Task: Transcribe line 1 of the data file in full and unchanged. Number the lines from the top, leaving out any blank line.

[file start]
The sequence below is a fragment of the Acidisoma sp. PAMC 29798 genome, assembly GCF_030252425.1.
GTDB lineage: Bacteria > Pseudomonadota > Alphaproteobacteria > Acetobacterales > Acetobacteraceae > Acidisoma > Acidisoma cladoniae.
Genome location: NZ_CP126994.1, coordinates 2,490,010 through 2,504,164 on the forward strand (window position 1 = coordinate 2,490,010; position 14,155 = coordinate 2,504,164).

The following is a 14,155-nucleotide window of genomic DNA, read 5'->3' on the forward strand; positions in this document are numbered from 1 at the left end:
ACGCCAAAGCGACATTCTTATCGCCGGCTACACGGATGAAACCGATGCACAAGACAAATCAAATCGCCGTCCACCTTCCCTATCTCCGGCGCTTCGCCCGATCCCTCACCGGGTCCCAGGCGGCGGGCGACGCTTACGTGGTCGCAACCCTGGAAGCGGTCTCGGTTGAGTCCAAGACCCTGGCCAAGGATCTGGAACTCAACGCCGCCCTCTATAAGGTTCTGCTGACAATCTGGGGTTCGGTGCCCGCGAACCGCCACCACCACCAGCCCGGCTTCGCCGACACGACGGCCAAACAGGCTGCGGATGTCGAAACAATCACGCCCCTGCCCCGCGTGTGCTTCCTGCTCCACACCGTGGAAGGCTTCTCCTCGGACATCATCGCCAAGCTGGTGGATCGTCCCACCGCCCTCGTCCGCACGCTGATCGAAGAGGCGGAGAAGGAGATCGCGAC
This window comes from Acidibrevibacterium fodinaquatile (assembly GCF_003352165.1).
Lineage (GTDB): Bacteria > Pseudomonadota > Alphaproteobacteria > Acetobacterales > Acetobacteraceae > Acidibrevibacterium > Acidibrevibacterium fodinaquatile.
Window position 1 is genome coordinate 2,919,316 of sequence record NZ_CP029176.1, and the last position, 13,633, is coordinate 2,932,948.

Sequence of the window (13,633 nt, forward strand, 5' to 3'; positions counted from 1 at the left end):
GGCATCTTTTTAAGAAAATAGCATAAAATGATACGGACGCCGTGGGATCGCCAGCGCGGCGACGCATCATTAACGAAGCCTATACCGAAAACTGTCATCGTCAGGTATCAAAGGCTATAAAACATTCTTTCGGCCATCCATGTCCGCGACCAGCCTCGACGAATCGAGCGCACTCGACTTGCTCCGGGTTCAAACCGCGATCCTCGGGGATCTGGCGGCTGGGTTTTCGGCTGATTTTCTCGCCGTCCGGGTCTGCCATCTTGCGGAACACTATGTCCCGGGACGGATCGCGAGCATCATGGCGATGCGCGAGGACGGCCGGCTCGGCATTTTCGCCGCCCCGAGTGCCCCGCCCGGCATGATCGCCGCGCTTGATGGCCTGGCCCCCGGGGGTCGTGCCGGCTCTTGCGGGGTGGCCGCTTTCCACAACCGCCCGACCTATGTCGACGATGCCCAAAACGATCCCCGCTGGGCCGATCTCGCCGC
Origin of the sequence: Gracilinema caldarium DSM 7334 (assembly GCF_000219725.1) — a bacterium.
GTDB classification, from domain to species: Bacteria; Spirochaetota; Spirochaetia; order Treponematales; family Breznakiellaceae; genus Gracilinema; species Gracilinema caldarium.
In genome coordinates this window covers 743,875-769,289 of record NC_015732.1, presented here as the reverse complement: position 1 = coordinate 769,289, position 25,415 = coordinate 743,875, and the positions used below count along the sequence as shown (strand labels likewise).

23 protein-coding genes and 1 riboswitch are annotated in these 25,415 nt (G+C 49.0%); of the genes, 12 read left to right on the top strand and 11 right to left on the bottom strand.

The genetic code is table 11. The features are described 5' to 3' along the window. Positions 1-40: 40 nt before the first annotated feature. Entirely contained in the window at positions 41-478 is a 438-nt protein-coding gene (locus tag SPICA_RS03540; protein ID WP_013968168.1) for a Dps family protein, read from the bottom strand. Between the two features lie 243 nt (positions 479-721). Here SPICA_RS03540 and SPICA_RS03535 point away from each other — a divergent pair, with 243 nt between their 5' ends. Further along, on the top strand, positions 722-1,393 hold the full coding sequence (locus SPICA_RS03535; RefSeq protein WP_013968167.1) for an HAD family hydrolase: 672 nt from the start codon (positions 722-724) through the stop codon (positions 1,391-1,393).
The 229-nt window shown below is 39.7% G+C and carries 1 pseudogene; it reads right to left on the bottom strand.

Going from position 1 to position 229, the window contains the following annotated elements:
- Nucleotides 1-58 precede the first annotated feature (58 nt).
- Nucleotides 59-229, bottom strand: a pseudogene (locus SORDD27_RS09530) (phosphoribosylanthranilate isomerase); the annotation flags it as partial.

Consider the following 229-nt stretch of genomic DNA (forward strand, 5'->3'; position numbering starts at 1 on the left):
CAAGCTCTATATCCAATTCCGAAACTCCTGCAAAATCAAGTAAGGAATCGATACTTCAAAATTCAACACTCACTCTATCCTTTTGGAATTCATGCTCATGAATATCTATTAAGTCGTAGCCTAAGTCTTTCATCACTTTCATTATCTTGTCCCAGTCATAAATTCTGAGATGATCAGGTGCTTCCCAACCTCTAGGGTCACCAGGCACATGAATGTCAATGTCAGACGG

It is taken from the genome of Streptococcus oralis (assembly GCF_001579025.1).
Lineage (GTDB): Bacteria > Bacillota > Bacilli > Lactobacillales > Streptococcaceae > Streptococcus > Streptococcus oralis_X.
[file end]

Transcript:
The sequence below is a fragment of the Acidisoma sp. PAMC 29798 genome, assembly GCF_030252425.1.